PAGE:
Follow the memory drifts of Abu Fofana and Teresa Casas across some key neighbourhoods of Havana…
So that we could mentally stroll through Havana at the end of this drawn out winter, Abu Fofana and I mapped out a city of mutual memory drawn from a Google Earth satellite view along with personal and public photos of Havana.
I left Havana aged seven in 1966. He left it at age 29. I traveled back with my father to the sites of our family history four years ago, the same year that Abu left. He has not returned and has had no reason to travel back to the south Havana neighbourhood in which he lived most of his life. Because I triggered his memory of the city from a novel point of view, he came back to it with me through the process of finding points where our respective urban family histories intersected.
I have shuttled back to Havana often through the research into the generations of ancestors that lived there, attempting to give it form in my imagination. Our collaboration as Accents-market square today was an excuse to ask market visitors: How have you followed your immigrant family history back to a place/time that must be pieced together from faraway?
Teresa Casas (left) Abu Fofana (right)
The following are some points which triggered discussion and memories:
His family’s home base was in the south district and mine was in the west. Our map highlighted, westward (Paseo, Linea) and southward arteries (Calzada del Cerro, 10 de Octubre), important transportation routes and pathways of suburban dispersal over the past two centuries.
Havana’s fortifications, erected between the 17th and 18th centuries, kept the city safe from pirates and invaders. The photocopy of an 1875 map shows the walls still in place; the society contained by the walls had changed little over the course of centuries. The first chapters of my family history are pictured on the map in the group portraits of my great great grandfather and his children. In his inward courtyard-oriented home he sought to preserve the safety and stability of the family during the wars of independence in the last decades of the 19th century. The oil portrait of the veiled woman, my great-grandmother’s grandmother, is seen in the background of a family photograph in the early 1900’s as well as in my father’s dining room with other photographs shortly after the death of my mother eight years ago. The 1880’s oil painting of the family group was recognized by a market visitor–he had just returned from Havana and seen it in the National Gallery.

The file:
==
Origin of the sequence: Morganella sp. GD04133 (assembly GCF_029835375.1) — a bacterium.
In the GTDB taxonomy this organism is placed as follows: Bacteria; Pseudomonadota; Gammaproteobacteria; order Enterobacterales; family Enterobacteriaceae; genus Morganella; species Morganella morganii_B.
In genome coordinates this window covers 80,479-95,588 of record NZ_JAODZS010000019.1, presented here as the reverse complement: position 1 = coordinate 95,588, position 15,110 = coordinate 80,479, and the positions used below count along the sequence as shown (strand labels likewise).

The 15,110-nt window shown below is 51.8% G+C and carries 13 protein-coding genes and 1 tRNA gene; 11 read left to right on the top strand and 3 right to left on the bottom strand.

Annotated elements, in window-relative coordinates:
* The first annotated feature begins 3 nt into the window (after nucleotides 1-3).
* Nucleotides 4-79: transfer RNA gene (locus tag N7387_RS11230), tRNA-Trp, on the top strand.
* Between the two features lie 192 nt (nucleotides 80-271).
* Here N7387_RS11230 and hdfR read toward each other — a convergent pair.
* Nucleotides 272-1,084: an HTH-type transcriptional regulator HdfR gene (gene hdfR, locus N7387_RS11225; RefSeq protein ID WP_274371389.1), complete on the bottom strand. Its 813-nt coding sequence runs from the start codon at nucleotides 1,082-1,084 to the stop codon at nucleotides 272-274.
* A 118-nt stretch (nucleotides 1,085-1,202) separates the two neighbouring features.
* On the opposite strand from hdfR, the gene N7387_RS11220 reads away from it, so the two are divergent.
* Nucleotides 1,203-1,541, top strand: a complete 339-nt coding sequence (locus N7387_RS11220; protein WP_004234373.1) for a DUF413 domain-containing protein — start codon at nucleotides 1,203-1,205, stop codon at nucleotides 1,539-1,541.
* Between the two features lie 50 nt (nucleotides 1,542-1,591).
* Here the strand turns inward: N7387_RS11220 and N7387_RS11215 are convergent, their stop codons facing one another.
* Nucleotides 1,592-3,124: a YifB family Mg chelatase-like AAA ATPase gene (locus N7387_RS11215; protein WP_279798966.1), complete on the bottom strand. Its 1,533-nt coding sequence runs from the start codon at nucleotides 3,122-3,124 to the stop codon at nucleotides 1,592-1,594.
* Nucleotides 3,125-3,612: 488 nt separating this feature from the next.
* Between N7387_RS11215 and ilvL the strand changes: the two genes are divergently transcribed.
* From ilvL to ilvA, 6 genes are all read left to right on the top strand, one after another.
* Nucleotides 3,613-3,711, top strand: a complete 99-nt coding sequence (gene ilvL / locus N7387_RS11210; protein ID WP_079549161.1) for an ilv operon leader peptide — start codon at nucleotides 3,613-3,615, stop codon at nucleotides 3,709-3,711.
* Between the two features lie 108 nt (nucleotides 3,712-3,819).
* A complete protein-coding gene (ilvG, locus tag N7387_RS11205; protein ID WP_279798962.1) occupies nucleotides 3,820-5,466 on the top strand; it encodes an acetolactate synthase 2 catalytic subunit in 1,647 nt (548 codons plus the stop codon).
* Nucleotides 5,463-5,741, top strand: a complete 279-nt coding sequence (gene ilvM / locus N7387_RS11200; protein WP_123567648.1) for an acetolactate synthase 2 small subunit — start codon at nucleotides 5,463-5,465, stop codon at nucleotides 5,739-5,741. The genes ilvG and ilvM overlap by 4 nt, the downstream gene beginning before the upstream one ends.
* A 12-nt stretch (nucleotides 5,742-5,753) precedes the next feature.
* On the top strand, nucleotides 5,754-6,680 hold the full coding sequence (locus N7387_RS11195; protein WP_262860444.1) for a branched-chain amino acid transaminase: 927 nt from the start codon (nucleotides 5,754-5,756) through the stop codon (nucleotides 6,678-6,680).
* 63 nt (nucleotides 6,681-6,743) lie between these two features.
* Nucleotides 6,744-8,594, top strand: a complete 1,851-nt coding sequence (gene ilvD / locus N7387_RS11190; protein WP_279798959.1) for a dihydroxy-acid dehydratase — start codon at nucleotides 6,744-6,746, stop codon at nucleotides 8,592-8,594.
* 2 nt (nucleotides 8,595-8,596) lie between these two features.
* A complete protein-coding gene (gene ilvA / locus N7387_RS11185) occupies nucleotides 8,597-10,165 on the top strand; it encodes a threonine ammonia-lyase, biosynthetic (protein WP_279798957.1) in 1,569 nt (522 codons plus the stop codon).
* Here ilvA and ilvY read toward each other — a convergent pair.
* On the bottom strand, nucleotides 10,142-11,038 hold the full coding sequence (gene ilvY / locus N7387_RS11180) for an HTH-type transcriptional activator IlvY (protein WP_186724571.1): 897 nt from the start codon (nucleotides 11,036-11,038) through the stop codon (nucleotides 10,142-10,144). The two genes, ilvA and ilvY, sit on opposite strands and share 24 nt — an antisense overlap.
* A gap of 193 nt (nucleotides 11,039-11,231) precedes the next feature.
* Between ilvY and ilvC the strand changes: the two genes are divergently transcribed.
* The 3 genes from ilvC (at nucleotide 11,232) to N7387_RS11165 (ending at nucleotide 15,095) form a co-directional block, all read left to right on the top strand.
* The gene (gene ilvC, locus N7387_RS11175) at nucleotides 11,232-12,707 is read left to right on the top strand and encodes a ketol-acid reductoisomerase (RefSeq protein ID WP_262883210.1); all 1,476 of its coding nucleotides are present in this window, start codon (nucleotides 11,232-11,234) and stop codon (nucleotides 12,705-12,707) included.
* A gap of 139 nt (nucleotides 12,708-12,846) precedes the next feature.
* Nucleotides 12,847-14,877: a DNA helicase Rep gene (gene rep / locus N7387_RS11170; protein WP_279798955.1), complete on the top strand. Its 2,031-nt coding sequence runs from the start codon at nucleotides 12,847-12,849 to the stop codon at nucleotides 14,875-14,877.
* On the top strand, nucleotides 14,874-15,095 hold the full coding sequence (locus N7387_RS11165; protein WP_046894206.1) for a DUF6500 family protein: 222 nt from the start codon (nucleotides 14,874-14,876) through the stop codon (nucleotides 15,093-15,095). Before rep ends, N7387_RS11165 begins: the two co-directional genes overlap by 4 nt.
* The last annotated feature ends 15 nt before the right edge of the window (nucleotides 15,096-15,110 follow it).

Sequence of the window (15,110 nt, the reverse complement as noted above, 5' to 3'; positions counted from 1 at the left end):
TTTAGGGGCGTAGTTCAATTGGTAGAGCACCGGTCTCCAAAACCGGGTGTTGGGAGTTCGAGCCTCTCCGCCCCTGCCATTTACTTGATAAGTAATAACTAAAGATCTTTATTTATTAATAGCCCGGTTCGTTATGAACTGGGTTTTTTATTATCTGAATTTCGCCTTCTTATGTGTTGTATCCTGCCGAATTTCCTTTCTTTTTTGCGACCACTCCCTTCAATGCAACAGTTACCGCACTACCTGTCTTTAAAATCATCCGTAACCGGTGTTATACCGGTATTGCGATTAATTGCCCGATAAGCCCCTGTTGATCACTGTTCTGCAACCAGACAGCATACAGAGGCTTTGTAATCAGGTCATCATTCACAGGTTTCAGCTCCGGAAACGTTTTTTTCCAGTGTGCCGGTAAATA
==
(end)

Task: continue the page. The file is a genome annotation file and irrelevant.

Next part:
To escape the “miasma” that brought illness to the congested colonial city the wealthy retreated south along the Calzada del Cerro as it rose to the sea breeze swept hill top settlement of el Cerro. The central church, Jesus del Monte, is a landmark of home for Abu. While having researched the breadth of Havana urban history he is grounded by childhood, education and teaching experience in the locality known as 10 de Octubre. Colegio de los Maristas, a private school run by a religious order before the revolution, like all private institutions became a public educational facility. The rich storehouse of private libraries remained. Abu ascribes his love of books and sensitivity to each neighbourhood’s hidden stories to his contact with the Colegio de Maristas’ book collection. Gradually, he became a connoisseur of tucked away libraries, vestiges of long disappeared teaching institutions and scholars’ lives. Later, as a teacher in the prestigious Instituto Preuniversitario Raul Cepero Bonilla, he taught history by taking students to sites around Havana that maintained the memory of Cuban historical figures.
Among these places of public memory is the Necropolis de Colon or Colon Cemetery. Above right is a photo of a group who, with Abu, is visiting the tomb of a member of the Cuban artistic vanguard now long forgotten by the majority of the population. This photo of intellectual pilgrimage we placed beside a photo of the tomb of my mother’s family and my shot of my father’s disorientation as he tried, unsuccessfully, to find his family’s tomb. Here in the cemetery public and private, pre and post revolutionary histories are searched out and revived by tourists, exiles and residents in a continual search for inspiration and continuity.
In the spirit of Havana drift, market visitor Nicholas Power presented me and Abu with a poem inspired by his translation from Spanish (his fragmentary knowledge of the language gave him an excuse to extemporize on the text with his own sense impressions of the city) of “Aire Turbio” a poem by Juan Alberto Suarez Blanco that he came across in a Havana bookstore.
In a city of sepia tones/ with a sky whose doors are always open/ where the hopes of no one/ turn out the way they imagine/ they still post the old street numbers/ and you drive into your own reflection/ fleeing the serpent with its echo of your needs/ chanting with agonizing menace/ its hymn of revenge
In a city of sepia tones/ with ears full of hope and nostalgia/ disappearing everyone who disembarks/ aunties, old cronies, and eclipsed ones/ where the victory vanishes when the night circles in/ these streets that marked me/ are a ruined empire/ where the ghosts of Borges/ directs my short-sighted search/ and each vacant lot is a grave/ where I can’t see my hands/ and the parables on the billboards/ offer no map to this labyrinth
To read “In Place” my online family history/Havana tribute go to: http://teresa.cce.com/
see previous post: interview with Abu Fofana, Accents